2022 was a momentous year for regenerative agriculture. With over $3.1 billion in investments from the federal government across 140 ‘climate smart’ projects (part of the Biden Administration’s larger Inflation Reduction Act), ‘nature-based solutions,’ a broader category of climate mitigation techniques which includes regenerative agriculture, was elevated to the forefront of American climate strategy. In 2023 and beyond, this trend is expected to continue. The global market for climate smart agriculture-based goods and services is expected to double over the next decade, with projections that it will reach $43 billion by 2030.
With so much wind in its sails, we can expect strong market forces to shape the growth of this industry in 2023 (and beyond).
Here, we will dissect 4 of those forces, including forthcoming standards and protocols which will be released this year, new emissions focuses, new players we expect to see enter this market, and increased emphasis on specific methods of reducing carbon emissions across our supply chains.
Of course, these are only a few of the themes we expect to emerge in 2023. We look forward to tracking these trends and identifying others in the coming months.
Theme 1: New guidance from the Greenhouse Gas Protocol (GHGp) and Science Based Targets Initiative (SBTi) will reshape how companies measure their value chain footprints in the Forestry, Land Use, and Agriculture (FLAG) sector.
In 2023, the Greenhouse Gas Protocol and the Science Based Targets Initiative, two of the most influential organizations that govern GHG accounting best practices and corporate environmental goal setting, respectively, will release new guidance governing the FLAG sector (in the case of SBTi, a draft of the guidance is already publicly available, and will go into effect officially in April).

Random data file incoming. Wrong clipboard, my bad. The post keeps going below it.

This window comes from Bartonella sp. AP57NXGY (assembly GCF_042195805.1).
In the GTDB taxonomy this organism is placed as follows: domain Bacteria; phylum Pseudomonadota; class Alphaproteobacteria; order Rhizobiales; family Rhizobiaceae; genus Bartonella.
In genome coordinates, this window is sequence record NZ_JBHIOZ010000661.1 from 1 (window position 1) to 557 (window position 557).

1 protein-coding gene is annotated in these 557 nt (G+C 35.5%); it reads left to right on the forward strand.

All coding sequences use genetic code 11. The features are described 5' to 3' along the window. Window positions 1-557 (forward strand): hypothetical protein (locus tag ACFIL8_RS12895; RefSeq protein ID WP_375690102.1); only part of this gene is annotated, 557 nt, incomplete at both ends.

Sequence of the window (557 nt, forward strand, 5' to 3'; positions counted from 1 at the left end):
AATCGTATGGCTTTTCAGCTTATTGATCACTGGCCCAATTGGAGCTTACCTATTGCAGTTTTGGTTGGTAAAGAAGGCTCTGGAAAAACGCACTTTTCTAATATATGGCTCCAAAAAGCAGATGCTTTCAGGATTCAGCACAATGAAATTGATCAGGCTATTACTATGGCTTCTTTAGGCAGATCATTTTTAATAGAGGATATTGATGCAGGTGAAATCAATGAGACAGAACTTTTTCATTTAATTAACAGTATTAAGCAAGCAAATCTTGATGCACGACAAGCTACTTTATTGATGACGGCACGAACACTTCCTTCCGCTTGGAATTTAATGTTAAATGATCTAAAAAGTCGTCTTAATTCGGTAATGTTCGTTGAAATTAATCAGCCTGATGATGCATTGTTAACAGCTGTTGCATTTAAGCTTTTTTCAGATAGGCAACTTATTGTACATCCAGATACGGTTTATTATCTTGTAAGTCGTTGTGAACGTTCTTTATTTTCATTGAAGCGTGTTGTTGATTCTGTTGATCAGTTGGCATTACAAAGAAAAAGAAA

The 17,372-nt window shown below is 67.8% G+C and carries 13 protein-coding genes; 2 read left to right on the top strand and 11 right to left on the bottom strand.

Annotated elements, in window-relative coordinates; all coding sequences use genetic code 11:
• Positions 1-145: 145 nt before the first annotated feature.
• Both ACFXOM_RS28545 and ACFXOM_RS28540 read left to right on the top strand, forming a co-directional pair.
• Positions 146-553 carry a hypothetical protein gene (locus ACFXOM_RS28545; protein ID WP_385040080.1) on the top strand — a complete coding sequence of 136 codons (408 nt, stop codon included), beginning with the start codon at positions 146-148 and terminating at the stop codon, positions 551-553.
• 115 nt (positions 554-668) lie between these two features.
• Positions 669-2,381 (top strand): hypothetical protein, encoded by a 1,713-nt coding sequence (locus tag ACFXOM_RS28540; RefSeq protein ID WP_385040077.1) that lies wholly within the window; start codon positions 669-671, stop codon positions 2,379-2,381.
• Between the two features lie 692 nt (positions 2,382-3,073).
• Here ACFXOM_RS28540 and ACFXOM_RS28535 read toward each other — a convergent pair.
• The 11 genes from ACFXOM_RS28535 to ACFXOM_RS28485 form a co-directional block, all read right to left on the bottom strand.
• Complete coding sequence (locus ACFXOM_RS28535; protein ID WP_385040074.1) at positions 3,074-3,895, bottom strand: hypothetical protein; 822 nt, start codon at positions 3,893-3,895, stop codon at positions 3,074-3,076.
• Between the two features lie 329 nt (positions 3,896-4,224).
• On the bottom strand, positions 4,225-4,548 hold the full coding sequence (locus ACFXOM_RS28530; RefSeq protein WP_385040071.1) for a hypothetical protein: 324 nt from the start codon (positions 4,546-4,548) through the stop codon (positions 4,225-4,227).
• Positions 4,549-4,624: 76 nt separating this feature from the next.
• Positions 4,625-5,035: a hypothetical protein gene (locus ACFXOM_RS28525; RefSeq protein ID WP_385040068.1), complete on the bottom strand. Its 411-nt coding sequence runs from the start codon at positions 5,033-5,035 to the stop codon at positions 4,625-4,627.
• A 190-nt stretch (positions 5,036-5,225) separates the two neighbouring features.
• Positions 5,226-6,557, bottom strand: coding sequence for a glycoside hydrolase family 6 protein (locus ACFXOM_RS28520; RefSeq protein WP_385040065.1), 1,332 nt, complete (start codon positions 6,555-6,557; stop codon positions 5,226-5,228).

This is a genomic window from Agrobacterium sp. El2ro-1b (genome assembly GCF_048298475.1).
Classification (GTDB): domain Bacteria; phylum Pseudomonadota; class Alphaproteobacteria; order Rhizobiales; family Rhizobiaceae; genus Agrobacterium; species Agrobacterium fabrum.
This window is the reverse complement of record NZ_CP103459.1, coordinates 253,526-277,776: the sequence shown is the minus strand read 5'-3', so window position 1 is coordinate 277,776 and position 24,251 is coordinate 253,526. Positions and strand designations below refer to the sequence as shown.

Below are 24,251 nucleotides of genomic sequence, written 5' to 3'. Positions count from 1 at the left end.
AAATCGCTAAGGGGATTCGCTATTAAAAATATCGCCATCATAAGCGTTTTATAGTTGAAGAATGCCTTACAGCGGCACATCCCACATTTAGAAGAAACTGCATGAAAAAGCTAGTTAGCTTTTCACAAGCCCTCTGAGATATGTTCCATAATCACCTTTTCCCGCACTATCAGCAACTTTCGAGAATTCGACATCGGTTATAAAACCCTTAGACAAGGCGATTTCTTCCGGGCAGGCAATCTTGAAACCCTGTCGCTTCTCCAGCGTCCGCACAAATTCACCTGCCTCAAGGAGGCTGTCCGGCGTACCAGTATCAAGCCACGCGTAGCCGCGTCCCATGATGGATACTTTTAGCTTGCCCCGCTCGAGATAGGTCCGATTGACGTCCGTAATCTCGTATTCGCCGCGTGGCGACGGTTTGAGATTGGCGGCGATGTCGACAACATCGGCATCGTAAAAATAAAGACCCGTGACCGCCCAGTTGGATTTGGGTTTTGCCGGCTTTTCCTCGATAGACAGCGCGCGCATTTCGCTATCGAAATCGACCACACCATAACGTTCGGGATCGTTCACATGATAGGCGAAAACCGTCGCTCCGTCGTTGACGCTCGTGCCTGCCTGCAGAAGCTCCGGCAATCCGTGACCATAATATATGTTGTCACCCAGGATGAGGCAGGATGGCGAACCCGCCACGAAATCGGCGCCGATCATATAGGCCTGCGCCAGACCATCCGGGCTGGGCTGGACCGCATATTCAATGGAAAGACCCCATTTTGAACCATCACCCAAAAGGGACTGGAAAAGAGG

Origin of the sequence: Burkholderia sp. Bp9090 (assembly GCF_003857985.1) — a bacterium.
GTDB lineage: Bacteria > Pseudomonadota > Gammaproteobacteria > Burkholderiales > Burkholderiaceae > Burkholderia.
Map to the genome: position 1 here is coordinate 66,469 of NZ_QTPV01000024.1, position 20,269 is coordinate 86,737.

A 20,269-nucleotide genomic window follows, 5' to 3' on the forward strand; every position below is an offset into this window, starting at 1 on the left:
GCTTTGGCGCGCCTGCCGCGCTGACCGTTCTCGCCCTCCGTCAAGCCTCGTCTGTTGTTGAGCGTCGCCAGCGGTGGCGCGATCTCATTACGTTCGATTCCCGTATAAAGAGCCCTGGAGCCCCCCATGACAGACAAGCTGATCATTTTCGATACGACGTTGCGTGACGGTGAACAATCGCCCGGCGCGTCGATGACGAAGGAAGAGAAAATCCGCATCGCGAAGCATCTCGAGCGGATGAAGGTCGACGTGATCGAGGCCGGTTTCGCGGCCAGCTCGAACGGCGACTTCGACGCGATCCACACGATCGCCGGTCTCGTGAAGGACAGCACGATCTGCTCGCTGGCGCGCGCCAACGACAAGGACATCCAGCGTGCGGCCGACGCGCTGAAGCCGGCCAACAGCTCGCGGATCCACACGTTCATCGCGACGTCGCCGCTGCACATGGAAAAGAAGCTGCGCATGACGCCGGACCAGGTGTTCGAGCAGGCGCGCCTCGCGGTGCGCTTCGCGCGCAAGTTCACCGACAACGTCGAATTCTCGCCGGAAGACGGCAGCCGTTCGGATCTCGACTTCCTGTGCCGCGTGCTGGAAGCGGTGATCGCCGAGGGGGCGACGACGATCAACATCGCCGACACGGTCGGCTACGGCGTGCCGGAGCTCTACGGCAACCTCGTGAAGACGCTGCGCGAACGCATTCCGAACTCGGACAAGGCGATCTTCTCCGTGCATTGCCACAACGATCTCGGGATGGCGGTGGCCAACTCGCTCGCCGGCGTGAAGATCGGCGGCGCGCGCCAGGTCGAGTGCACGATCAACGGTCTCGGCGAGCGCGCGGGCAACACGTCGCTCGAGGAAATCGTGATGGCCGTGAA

This new guidance will write a new, more detailed rulebook for how and what companies will have to account for and report in their Scope 3 emissions – a crucial component of a firm’s ESG strategy.
On average, 75% of a company’s emissions are considered Scope 3 according to the World Resource Institute, and that number can be as high as 90% for agrifood companies.
In a nutshell, it is expected that the new guidelines will put a greater emphasis on collecting much more granular emissions data from the entire agricultural supply chain. This reach extends beyond carbon emissions and into the realm of other land-based emissions, leading us to our second theme:
Theme 2: Measuring and reducing methane and nitrous oxide emissions will become an increasingly integral part of corporate climate strategy.
According to the Global Methane Pledge, only about 2% of climate financing goes towards eliminating methane and nitrous oxide emissions, whereas the other 98% goes towards reducing carbon emissions. However, methane and nitrous oxide, despite their short-lived time in the atmosphere relative to carbon dioxide, account for 30-50% of all the atmospheric warming that has occurred since preindustrial times.
This incongruity, and the fact that we are collectively falling short of hitting both the 2030 and 2050 climate targets set forth in the Paris Agreement, have led many scientists and policymakers to conclude that we are not investing enough energy and resources into mitigating methane and nitrous oxide emissions.
Between livestock rearing and wetland farming, agriculture accounts for just under half of all anthropogenic methane emissions (and a much higher proportion of nitrous oxide emissions).
This is why the new FLAG guidance documents for GHG Protocol and SBTi are rumored to include more stringent requirements governing, accounting for and setting goals to reduce methane and nitrous oxide emissions.